• Be genuine. It is not difficult to value add but ensure that the value is “genuine”. Savvy clients can smell a fake benefit a mile away and this will reduce your ongoing credibility (forget the “Sensuous Hawaiian Hand Massage normally valued at $20” – clients can see straight through this kind of offer).
• Bring suppliers on board. Ask your suppliers if they are willing to provide free gifts to your clients for promotional purposes.
• Stay in touch with your clients. Remind them that you are still there, offer them some free useful information and always give them a good reason to come back to you rather than try the new salon down the road.
Train your staff to up-sell services to your clients. This is so simple and straightforward that you will wonder why you haven’t been tapping into this extra resource before. If you are not up-selling services you are missing out on some serious extra income.
Here’s how to do it…
• Train your employees. Show them how to offer your clients extra services when taking a booking.
• Review client history. If you have a computerised client system, you can generally tap into a client’s history with ease whilst you are on the phone to her to see what she has had in the past and may be due to have again. As an example, a client coming in for a bikini wax may also be due for a lash tint and brow shape. Most clients have had more than one type of service in your salon, so do your homework and find out what extra she may have if it is offered to her.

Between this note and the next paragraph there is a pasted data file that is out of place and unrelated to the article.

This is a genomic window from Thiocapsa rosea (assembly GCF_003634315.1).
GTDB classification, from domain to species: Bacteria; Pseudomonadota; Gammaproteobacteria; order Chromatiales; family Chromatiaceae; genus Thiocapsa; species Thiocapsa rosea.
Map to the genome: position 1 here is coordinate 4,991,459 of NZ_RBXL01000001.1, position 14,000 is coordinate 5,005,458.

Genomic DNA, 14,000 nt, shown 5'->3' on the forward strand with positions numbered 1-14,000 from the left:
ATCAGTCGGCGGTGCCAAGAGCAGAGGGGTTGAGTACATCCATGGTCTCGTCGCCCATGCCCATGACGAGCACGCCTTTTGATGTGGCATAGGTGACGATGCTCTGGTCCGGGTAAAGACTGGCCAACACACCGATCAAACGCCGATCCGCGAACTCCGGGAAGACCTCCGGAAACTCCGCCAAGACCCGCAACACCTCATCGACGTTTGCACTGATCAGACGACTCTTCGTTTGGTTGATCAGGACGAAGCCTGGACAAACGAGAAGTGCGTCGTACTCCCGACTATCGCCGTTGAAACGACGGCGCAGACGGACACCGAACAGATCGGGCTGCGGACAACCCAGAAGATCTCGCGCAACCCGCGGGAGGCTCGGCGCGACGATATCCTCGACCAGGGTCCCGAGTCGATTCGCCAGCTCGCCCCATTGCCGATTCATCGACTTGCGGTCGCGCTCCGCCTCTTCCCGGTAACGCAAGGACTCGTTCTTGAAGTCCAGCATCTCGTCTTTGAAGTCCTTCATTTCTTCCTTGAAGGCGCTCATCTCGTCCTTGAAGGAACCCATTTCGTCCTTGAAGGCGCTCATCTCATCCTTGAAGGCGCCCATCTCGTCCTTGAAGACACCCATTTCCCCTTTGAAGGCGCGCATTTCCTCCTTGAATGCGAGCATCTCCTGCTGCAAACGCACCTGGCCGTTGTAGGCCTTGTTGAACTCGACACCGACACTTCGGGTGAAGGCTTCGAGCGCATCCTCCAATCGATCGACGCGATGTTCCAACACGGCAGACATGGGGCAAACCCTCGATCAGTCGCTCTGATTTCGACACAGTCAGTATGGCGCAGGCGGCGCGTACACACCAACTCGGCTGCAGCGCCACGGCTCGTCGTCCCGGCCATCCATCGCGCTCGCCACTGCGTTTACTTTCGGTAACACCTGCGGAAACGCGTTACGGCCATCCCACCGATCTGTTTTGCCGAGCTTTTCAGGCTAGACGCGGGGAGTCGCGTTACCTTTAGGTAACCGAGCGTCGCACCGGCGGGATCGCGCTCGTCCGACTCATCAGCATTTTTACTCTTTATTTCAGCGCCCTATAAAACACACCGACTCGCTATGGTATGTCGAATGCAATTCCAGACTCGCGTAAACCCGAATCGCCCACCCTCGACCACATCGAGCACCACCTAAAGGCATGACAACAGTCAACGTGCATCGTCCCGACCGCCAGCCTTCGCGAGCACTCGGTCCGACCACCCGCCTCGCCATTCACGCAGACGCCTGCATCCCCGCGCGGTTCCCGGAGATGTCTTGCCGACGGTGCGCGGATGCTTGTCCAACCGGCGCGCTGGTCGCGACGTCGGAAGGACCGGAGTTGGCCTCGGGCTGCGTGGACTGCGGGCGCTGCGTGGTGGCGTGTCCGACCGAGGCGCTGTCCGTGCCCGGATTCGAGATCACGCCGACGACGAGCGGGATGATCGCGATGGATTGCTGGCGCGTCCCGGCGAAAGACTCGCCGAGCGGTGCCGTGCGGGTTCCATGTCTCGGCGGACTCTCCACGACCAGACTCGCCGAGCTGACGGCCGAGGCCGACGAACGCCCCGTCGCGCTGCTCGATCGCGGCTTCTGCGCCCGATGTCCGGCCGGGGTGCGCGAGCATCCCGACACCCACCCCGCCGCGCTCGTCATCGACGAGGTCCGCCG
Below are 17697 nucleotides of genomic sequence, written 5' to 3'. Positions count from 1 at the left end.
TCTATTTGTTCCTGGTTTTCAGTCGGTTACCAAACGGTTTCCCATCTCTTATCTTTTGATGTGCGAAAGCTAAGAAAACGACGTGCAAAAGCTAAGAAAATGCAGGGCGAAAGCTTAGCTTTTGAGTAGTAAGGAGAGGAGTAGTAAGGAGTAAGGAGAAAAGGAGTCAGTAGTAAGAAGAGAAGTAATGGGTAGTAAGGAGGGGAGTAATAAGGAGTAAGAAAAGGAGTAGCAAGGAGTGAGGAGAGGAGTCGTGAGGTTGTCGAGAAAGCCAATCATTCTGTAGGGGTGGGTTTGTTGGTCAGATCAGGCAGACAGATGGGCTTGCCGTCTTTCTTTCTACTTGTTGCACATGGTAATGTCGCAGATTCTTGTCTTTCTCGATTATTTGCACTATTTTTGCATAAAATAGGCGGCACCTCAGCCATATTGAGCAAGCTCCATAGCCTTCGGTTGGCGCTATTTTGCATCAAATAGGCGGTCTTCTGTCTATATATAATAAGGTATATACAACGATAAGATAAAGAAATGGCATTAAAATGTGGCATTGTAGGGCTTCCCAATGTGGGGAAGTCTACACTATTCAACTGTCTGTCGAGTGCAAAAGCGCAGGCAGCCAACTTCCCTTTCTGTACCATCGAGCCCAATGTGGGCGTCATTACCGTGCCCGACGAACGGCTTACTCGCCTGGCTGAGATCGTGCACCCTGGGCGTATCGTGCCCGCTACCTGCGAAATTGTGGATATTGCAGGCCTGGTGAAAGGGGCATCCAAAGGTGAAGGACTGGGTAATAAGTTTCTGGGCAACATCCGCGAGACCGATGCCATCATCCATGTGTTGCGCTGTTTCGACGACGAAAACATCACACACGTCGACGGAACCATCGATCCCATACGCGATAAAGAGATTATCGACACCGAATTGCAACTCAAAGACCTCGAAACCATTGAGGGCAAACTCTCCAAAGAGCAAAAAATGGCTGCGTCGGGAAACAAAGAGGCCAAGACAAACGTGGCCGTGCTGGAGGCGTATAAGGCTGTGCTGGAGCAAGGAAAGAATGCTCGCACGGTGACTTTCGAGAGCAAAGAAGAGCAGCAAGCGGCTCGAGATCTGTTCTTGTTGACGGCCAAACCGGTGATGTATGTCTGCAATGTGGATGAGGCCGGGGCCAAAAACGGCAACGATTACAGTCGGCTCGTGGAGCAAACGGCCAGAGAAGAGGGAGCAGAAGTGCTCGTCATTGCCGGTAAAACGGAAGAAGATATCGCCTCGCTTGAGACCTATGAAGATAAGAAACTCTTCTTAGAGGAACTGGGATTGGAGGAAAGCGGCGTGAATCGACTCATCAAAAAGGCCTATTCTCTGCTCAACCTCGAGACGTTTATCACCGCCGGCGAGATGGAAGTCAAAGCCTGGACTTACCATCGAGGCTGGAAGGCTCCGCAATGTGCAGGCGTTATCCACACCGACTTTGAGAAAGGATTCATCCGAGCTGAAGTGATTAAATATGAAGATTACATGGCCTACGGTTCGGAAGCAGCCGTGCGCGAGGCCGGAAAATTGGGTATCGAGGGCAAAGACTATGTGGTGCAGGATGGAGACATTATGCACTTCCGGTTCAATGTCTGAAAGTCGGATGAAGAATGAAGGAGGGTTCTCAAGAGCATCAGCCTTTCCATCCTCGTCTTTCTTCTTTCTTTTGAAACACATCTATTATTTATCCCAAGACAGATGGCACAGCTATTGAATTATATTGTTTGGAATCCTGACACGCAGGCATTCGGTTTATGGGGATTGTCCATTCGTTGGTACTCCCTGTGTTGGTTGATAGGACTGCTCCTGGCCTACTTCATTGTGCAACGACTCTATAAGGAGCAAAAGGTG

• Find the complimentary service. Nearly every service your salon offers has another service that will compliment it and all you have to do is identify what those complimentary services are and suggest them to your clients.
• Set a goal for your staff. Ask them to add at least one extra service to every appointment booked and reward them when they achieve it.